Disappointments that all of us are guilty of because we get tired. We get grumpy. We take those we love for granted now and again.
Disappointments that we need to let go because they're part of the ebb and flow of life. Because we're human.
A big part of healing from betrayal is learning what we need to let go, what weight we need to put down. It can be tricky. And it can be helpful to have friends, either in real life or virtual, that you can trust to help you with this. Should I have lambasted him when he was 10 minutes late because of a train? Or am I over-reacting? Is it reasonable for him to have dinner with his new female work colleague because they're on a project together or should he have said 'no'?
There are going to be bumps and missteps. You're going to over-react to some things and, sometimes, under-react to legitimate red flags. You're going to have to figure some of this out as you go along.
But the more you can begin to let go, the more you can put down some of the weight you've been carrying, the more quickly you can move into a future that will have its share of downs, but also plenty of ups. Ups that you'll be better able to appreciate because you'll be present for them.
Sunday, May 10, 2015
Friday, May 8, 2015
I'm severely pissed off these days.
At my husband. At my 12-year-old daughter. At my thousand-year-old cat. At the government. The list goes on.
I'm sick – sick to death, I tell you! – of feeling disrespected and unappreciated. I cook, I clean, I pick up cat feces that always miss the litter box by just enough. Does anyone thank me? Appreciate me? Treat me with the kindness and compassion I deserve??
And that, of course, is the problem.
No-one can take advantage of you without your permission, my mother often reminded me as I lamented yet another situation from which I couldn't seem to extricate myself.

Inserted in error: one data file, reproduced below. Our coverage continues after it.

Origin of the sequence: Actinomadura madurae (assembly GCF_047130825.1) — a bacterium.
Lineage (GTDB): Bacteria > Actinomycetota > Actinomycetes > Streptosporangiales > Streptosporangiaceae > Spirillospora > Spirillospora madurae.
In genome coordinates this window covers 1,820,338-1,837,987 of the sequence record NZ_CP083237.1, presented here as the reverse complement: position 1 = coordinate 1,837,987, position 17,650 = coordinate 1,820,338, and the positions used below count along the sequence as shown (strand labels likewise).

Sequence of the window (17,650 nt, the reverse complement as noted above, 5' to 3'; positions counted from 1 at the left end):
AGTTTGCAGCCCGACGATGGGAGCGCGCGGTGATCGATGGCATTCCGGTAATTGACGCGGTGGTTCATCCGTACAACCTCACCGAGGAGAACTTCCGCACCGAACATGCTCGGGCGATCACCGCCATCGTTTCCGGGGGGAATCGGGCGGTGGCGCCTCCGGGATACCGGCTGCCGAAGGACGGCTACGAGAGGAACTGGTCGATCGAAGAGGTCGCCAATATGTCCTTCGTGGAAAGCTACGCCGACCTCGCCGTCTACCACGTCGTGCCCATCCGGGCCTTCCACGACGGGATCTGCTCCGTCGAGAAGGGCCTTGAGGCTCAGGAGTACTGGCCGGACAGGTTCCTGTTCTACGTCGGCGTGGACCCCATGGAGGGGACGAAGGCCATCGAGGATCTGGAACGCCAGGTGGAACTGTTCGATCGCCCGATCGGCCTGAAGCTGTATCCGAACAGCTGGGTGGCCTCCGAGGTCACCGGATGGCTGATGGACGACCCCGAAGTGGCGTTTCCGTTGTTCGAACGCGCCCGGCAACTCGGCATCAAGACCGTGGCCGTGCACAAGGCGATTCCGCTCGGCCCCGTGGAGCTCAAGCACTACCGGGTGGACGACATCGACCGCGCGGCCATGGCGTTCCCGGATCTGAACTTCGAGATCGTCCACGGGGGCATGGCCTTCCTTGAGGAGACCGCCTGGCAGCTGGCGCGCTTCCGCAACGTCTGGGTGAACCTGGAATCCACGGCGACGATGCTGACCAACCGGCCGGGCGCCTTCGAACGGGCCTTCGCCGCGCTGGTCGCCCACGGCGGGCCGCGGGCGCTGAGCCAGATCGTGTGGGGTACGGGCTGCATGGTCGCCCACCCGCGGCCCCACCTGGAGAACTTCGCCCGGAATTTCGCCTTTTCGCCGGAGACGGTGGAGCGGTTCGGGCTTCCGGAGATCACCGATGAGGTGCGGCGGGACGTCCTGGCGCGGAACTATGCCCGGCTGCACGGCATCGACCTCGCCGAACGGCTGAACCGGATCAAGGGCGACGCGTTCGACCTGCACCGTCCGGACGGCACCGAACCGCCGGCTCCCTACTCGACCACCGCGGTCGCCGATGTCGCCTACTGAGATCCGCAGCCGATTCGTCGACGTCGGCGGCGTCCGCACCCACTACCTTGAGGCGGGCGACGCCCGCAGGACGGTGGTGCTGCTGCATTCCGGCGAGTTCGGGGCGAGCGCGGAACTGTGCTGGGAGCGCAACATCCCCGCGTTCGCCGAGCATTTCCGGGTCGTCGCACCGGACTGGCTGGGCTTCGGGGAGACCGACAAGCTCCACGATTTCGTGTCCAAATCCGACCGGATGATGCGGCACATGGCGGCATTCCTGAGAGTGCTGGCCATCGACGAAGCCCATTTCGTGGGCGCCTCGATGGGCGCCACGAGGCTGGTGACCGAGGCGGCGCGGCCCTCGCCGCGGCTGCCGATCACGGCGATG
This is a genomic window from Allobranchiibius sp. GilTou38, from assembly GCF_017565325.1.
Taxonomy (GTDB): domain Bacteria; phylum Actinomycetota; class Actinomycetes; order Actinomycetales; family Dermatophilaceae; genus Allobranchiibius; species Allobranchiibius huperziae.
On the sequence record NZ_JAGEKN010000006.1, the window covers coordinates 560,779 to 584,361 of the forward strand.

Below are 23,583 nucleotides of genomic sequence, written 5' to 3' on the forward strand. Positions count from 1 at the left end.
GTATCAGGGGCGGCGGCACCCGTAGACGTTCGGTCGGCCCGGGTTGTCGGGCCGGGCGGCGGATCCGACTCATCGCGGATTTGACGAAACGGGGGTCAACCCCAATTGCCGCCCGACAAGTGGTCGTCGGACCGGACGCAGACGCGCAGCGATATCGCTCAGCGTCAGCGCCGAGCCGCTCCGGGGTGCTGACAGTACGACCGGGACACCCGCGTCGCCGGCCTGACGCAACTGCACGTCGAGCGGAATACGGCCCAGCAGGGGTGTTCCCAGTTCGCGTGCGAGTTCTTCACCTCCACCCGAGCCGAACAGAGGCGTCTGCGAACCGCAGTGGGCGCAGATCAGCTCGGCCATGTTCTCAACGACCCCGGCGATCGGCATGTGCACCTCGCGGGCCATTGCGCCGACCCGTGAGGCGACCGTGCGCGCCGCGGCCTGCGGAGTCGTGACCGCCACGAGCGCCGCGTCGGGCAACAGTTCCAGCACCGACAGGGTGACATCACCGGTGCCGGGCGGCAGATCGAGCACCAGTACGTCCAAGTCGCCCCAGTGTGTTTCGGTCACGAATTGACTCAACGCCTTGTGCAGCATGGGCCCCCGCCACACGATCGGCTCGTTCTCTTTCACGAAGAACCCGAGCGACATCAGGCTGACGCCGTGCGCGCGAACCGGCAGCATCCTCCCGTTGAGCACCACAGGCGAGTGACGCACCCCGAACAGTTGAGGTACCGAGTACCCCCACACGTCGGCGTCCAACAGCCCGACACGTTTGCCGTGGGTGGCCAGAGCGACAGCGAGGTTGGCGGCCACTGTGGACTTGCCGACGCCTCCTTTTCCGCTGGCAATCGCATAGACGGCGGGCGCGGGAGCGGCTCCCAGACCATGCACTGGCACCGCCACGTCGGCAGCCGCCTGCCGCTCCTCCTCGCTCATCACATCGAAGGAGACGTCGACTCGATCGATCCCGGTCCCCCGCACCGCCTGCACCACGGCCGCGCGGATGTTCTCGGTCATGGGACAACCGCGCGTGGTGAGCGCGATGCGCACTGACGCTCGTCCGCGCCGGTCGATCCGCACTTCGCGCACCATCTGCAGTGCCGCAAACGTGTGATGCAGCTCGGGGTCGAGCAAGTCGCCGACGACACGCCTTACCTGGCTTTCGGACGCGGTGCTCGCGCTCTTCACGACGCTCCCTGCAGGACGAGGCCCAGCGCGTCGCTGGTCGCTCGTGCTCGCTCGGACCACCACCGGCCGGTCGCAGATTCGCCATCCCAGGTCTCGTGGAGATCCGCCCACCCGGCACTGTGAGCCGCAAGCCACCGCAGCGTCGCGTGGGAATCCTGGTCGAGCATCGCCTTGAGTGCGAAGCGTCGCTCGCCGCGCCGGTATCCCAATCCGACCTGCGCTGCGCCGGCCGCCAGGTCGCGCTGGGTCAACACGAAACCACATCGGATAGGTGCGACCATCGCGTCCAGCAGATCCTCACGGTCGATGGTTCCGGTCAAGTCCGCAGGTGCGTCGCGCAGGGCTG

Of course, like generations of daughters before and yet-to-come, I shrugged it off. After all, what the hell did my mother know?
Turns out, quite a lot. And given her own experience with betrayal, I should definitely have listened a bit more closely to her advice.
If anyone knew boundaries, it was my mother.
Me? Not so much.
But boundaries aren't just for keeping ourselves from volunteering too often at the school bake sale. They're an integral part of healing from betrayal. They're an integral part of living a healthy life.
They are, in fact, like a rulebook for how to live our lives. They remind us that we matter...even when other aren't treating us like we do. Make that especially when others aren't treating us like we do.
Wendy Strgar, whom I've cited on this site before, notes in this blog post that "boundaries are the truest measure of how we love ourselves."
And I haven't been loving myself too well these days (or, come to think of it, ever).
Maybe you haven't been either.
Instead, my boundaries are like Silly String. They're hang in threads...and no-one takes them seriously.
The result, of course, is that I do a whole lot of stuff for everyone else and very little for myself. Which (see above) makes me really pissed off.
Well, I'm tired of feeling pissed off.
So I'm spending some time figuring out where my boundaries are. No easy task. In some cases, they don't exist so I'm creating them. Based on nothing more than a feeling in my gut that advises me whether or not what I'm about to do or say "yes" to makes me feel yucky (that's a technical term).